Note: As regards the Dragon-King of the Eastern Sea, see Nos. 18 and 74. The pearl under the dragon’s chin comes from Dschuang Dsi. With regard to So Pi-Lo and Lo-Dsi-Tschun, see No. 46.

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    Some twenty miles east of Gingdschou lies the Lake of the Maidens. It is several miles square and surrounded on all sides by thick green thickets and tall forests. Its waters are clear and dark-blue. Often all kinds of wondrous creatures show themselves in the lake. The people of the vicinity have erected a temple there for the Dragon Princess. And in times of drought all make pilgrimage there to offer up prayers.

    West of Gingdschou, two hundred miles away, is another lake, whose god is named Tschauna, and who performs many miracles. During the time of the Tang dynasty there lived in Gingdschou a mandarin by name of Dschou Bau. While he was in office it chanced that in the fifth month clouds suddenly arose in the sky, piling themselves up like mountains, among which wriggled dragons and serpents; they rolled up and down between the two seas. Tempest and rain, thunder and lightning arose so that houses fell to pieces, trees were torn up by the roots, and much damage was done the crops. Dschou Bau took the blame upon himself, and prayed to the heavens that his people might be pardoned.

    On the fifth day of the sixth month he sat in his hall of audience and gave judgment; and suddenly he felt quite weary and sleepy. He took off his hat and laid down on the cushions. No sooner had he closed his eyes than he saw a warrior in helmet and armor, with a halberd in his hand, standing on the steps leading to the hall, who announced: “A lady is waiting outside who wishes to enter!” Dschou Bau asked him: “Who are you?” The answer was: “I am your door-keeper. In the invisible world I already have been performing this duty for many years.” Meanwhile two figures clad in green came up the steps, knelt before him and said: “Our mistress has come to visit you!” Dschou Bau rose. He beheld lovely clouds, from which fell a fine rain, and strange fragrances enchanted him. Suddenly he saw a lady clad in a simple gown, but of surpassing beauty, float down from on high, with a retinue of many female servants. These were all neat and clean in appearance, and waited upon the lady as though she were a princess. When the latter entered the hall she raised her arms in greeting. Dschou Bau came forward to meet her and invited her to be seated. From all sides bright-colored clouds came floating in, and the courtyard was filled with a purple ether. Dschou Bau had wine and food brought and entertained them all in the most splendid way. But the goddess sat staring straight before her with wrinkled brows, and seemed to feel very sad. Then she rose and said with a blush: “I have been living in this neighborhood for many years. A wrong which has been done me, permits me to pass the bounds of what is fitting, and encourages me to ask a favor of you. Yet I do not know whether you wish to save me!”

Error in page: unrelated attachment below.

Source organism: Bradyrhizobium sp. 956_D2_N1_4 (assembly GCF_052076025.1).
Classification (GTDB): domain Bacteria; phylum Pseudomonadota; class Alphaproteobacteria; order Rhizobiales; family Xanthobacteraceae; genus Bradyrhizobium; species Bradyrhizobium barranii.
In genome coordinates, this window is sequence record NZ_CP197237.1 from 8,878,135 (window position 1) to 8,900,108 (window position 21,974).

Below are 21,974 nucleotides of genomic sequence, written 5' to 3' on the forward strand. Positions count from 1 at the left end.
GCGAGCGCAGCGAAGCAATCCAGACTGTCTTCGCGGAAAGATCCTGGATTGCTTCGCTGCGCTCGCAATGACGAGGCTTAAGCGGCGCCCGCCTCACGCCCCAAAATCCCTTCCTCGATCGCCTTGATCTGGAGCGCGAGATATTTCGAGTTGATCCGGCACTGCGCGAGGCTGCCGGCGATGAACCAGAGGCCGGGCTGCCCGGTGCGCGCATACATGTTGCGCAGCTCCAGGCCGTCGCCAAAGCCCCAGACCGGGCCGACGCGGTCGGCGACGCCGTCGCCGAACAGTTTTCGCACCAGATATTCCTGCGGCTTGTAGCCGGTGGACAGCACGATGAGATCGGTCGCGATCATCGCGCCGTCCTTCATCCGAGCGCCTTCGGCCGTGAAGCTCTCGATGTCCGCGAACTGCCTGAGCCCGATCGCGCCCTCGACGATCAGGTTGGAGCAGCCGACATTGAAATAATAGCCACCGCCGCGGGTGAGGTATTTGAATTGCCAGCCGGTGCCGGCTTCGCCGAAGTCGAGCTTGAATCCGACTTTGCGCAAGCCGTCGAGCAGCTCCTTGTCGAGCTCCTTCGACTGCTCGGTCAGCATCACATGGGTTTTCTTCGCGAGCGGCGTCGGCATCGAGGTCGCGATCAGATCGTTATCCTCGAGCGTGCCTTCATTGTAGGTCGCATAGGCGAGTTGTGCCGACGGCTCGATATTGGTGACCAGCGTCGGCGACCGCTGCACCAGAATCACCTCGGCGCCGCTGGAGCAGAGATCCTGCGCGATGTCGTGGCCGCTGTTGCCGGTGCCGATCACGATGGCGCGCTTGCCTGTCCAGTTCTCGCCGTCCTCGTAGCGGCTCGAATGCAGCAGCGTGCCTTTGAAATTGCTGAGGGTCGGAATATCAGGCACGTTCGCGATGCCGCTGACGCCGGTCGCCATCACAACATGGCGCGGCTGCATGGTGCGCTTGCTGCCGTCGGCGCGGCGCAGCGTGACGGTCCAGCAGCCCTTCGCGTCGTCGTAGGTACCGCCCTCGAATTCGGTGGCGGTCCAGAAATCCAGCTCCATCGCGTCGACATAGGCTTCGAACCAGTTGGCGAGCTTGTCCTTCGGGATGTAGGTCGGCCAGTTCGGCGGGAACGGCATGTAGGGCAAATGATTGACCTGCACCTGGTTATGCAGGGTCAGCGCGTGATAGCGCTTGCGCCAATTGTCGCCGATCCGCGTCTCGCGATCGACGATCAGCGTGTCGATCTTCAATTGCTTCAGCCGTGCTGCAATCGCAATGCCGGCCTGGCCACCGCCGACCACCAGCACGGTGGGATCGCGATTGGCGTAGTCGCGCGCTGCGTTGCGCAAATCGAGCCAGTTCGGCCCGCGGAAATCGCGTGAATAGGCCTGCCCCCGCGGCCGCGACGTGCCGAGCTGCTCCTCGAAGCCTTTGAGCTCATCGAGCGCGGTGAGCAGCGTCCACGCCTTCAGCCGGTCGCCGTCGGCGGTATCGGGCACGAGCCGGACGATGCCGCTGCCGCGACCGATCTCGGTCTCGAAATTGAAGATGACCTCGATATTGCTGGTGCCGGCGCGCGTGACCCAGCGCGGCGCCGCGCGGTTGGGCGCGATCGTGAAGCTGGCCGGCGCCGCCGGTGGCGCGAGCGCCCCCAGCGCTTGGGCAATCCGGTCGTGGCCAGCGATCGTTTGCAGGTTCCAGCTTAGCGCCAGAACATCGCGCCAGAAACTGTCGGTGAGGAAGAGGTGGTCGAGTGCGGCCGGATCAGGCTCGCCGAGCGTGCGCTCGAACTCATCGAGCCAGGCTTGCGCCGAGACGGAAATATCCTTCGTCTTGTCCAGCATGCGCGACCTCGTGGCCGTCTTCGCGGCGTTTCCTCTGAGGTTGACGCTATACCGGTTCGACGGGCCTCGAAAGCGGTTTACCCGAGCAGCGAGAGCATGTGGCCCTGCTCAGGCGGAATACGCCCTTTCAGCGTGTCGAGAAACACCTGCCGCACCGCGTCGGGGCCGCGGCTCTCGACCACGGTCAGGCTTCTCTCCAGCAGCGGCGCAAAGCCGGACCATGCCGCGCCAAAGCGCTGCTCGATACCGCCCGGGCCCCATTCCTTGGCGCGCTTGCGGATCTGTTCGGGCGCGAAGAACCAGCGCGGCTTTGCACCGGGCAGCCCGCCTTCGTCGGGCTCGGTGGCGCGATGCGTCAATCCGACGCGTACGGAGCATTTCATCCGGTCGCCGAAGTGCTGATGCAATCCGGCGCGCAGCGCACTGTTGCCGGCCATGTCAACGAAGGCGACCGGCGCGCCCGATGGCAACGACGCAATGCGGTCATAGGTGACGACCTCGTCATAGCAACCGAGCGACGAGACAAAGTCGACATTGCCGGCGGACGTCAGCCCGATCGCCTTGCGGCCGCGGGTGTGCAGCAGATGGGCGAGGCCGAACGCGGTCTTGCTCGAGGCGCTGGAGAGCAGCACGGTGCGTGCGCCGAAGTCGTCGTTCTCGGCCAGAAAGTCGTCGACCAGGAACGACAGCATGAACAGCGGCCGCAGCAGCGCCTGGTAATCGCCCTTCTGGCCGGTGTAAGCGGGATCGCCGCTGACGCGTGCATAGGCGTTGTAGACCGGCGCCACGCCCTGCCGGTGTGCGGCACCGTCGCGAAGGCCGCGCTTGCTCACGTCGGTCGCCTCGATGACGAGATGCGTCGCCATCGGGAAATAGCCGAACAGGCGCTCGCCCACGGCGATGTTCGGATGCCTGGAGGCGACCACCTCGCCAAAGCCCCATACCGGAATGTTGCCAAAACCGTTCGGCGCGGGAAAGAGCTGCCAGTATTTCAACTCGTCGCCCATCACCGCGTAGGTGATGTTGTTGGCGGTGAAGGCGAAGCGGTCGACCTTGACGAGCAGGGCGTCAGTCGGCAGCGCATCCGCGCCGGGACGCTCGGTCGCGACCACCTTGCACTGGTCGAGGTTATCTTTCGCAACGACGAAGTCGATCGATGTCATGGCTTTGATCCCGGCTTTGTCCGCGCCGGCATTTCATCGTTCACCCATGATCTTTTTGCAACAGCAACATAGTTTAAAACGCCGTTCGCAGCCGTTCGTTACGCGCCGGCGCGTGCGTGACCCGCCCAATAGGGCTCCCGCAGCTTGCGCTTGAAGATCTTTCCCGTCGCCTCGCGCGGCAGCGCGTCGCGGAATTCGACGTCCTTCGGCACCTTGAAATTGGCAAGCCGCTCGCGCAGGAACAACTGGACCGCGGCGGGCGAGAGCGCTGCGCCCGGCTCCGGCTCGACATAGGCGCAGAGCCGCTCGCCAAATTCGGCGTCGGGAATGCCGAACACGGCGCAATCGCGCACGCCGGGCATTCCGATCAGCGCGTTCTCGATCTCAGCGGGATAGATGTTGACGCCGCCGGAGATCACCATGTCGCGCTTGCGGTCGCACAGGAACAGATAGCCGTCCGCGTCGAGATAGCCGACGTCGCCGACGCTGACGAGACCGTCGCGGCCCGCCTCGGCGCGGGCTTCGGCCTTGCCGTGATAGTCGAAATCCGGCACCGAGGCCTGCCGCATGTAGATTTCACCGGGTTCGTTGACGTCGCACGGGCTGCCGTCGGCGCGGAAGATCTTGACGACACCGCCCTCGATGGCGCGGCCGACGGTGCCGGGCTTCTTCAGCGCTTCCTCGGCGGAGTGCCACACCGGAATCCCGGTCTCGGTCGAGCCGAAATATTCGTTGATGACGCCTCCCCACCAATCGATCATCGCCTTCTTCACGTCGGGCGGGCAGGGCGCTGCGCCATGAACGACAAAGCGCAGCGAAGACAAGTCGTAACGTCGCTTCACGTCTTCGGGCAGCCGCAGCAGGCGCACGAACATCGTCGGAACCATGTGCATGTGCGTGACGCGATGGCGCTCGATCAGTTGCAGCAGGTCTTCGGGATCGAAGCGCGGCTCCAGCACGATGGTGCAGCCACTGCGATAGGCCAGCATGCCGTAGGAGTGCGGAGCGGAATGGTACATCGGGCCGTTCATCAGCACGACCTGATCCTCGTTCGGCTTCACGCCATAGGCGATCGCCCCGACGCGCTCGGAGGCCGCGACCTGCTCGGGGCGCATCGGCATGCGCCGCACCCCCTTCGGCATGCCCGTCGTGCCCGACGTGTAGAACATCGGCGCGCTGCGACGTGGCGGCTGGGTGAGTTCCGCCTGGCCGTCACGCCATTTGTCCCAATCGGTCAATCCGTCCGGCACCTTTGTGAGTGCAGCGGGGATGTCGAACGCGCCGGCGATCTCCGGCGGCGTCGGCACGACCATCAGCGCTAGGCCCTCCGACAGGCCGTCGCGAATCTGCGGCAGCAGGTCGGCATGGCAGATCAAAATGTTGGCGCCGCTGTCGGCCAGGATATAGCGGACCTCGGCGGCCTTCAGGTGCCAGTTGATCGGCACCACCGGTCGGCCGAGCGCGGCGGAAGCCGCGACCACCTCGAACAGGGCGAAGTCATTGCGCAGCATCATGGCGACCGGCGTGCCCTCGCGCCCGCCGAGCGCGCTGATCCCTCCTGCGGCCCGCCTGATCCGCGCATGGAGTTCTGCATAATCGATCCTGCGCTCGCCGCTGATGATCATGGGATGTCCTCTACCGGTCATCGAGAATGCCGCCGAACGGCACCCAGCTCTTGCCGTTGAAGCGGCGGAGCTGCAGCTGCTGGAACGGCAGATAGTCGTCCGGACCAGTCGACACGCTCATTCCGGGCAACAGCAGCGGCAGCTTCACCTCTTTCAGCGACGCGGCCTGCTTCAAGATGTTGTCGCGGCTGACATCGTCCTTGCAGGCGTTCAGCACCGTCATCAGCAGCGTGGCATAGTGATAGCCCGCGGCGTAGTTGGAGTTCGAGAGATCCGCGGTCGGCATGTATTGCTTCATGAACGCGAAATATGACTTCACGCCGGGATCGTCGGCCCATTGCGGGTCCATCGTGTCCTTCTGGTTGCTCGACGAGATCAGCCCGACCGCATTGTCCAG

“May I hear what it is all about,” answered Dschou Bau. “If I can help you, I will be glad to place myself at your disposal.”

    The goddess said: “For hundreds of years my family has been living in the depth of the Eastern Sea. But we were unfortunate in that our treasures excited the jealousy of men. The ancestor of Pi-Lo nearly destroyed our entire clan by fire. My ancestors had to fly and hide themselves. And not long ago, our enemy Pi-Lo himself wanted to deliver an imperial letter in the cave of the Sea of Dungting. Under the pretext of begging for pearls and treasures, he wished to enter the dragon-castle and destroy our family. Fortunately a wise man saw through his treacherous purpose, and Lo-Dsi-Tschun and his brothers were sent in his stead. Yet my people did not feel safe from future attacks. For this reason they withdrew to the distant West. My father has done much good to mankind and hence is highly honored there. I am his ninth daughter. When I was sixteen I was wedded to the youngest son of the Rock-Dragon. But my good husband had a fiery temper, which often caused him to offend against the laws of courtesy, and in less than a year’s time the punishment of heaven was his portion. I was left alone and returned to the home of my parents. My father wished me to marry again; but I had promised to remain true to the memory of my husband, and made a vow not to comply with my father’s wish. My parents grew angry, and I was obliged to retire to this place in view of their anger.